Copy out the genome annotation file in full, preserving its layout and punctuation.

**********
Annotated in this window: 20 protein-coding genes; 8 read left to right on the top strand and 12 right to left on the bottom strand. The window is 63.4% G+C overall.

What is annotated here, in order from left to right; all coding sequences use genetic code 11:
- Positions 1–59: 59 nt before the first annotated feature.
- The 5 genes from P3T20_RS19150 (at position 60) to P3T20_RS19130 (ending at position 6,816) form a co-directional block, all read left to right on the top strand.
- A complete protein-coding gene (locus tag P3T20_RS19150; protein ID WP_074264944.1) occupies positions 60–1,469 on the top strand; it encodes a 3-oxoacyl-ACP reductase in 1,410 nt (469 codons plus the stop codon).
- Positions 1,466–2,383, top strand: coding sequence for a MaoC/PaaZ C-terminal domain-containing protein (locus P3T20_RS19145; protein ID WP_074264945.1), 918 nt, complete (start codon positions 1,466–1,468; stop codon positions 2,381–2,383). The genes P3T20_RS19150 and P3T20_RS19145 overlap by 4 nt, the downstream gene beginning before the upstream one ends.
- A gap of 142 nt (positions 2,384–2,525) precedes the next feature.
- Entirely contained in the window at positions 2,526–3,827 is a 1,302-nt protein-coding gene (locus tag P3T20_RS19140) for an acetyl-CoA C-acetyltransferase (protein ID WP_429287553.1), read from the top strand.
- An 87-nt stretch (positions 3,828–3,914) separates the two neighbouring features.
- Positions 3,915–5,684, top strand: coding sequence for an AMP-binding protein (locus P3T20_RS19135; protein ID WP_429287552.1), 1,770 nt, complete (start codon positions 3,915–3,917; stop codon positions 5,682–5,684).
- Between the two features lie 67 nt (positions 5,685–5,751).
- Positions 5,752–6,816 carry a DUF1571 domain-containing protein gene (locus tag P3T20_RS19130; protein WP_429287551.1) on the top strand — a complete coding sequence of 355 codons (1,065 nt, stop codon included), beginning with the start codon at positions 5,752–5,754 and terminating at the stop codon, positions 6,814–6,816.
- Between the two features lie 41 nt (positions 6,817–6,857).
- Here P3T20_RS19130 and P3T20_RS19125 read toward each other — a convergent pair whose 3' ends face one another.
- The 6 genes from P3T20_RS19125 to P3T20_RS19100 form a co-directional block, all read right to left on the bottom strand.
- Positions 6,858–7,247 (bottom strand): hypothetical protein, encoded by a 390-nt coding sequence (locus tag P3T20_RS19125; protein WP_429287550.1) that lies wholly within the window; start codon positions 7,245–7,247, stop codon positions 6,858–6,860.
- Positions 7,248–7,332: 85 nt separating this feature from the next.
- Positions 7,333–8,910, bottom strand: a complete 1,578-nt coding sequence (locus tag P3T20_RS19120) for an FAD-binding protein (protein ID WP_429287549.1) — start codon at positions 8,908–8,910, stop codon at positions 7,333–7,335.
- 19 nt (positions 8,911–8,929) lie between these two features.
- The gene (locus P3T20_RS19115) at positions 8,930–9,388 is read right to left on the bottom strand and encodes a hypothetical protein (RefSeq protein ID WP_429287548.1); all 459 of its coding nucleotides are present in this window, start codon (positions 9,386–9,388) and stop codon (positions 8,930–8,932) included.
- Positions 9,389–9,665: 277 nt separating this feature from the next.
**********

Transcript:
Annotated in this window: 20 protein-coding genes; 8 read left to right on the top strand and 12 right to left on the bottom strand. The window is 63.4% G+C overall.

What is annotated here, in order from left to right; all coding sequences use genetic code 11:
- Positions 1–59: 59 nt before the first annotated feature.
- The 5 genes from P3T20_RS19150 (at position 60) to P3T20_RS19130 (ending at position 6,816) form a co-directional block, all read left to right on the top strand.
- A complete protein-coding gene (locus tag P3T20_RS19150; protein ID WP_074264944.1) occupies positions 60–1,469 on the top strand; it encodes a 3-oxoacyl-ACP reductase in 1,410 nt (469 codons plus the stop codon).
- Positions 1,466–2,383, top strand: coding sequence for a MaoC/PaaZ C-terminal domain-containing protein (locus P3T20_RS19145; protein ID WP_074264945.1), 918 nt, complete (start codon positions 1,466–1,468; stop codon positions 2,381–2,383). The genes P3T20_RS19150 and P3T20_RS19145 overlap by 4 nt, the downstream gene beginning before the upstream one ends.
- A gap of 142 nt (positions 2,384–2,525) precedes the next feature.
- Entirely contained in the window at positions 2,526–3,827 is a 1,302-nt protein-coding gene (locus tag P3T20_RS19140) for an acetyl-CoA C-acetyltransferase (protein ID WP_429287553.1), read from the top strand.
- An 87-nt stretch (positions 3,828–3,914) separates the two neighbouring features.
- Positions 3,915–5,684, top strand: coding sequence for an AMP-binding protein (locus P3T20_RS19135; protein ID WP_429287552.1), 1,770 nt, complete (start codon positions 3,915–3,917; stop codon positions 5,682–5,684).
- Between the two features lie 67 nt (positions 5,685–5,751).
- Positions 5,752–6,816 carry a DUF1571 domain-containing protein gene (locus tag P3T20_RS19130; protein WP_429287551.1) on the top strand — a complete coding sequence of 355 codons (1,065 nt, stop codon included), beginning with the start codon at positions 5,752–5,754 and terminating at the stop codon, positions 6,814–6,816.
- Between the two features lie 41 nt (positions 6,817–6,857).
- Here P3T20_RS19130 and P3T20_RS19125 read toward each other — a convergent pair whose 3' ends face one another.
- The 6 genes from P3T20_RS19125 to P3T20_RS19100 form a co-directional block, all read right to left on the bottom strand.
- Positions 6,858–7,247 (bottom strand): hypothetical protein, encoded by a 390-nt coding sequence (locus tag P3T20_RS19125; protein WP_429287550.1) that lies wholly within the window; start codon positions 7,245–7,247, stop codon positions 6,858–6,860.
- Positions 7,248–7,332: 85 nt separating this feature from the next.
- Positions 7,333–8,910, bottom strand: a complete 1,578-nt coding sequence (locus tag P3T20_RS19120) for an FAD-binding protein (protein ID WP_429287549.1) — start codon at positions 8,908–8,910, stop codon at positions 7,333–7,335.
- 19 nt (positions 8,911–8,929) lie between these two features.
- The gene (locus P3T20_RS19115) at positions 8,930–9,388 is read right to left on the bottom strand and encodes a hypothetical protein (RefSeq protein ID WP_429287548.1); all 459 of its coding nucleotides are present in this window, start codon (positions 9,386–9,388) and stop codon (positions 8,930–8,932) included.
- Positions 9,389–9,665: 277 nt separating this feature from the next.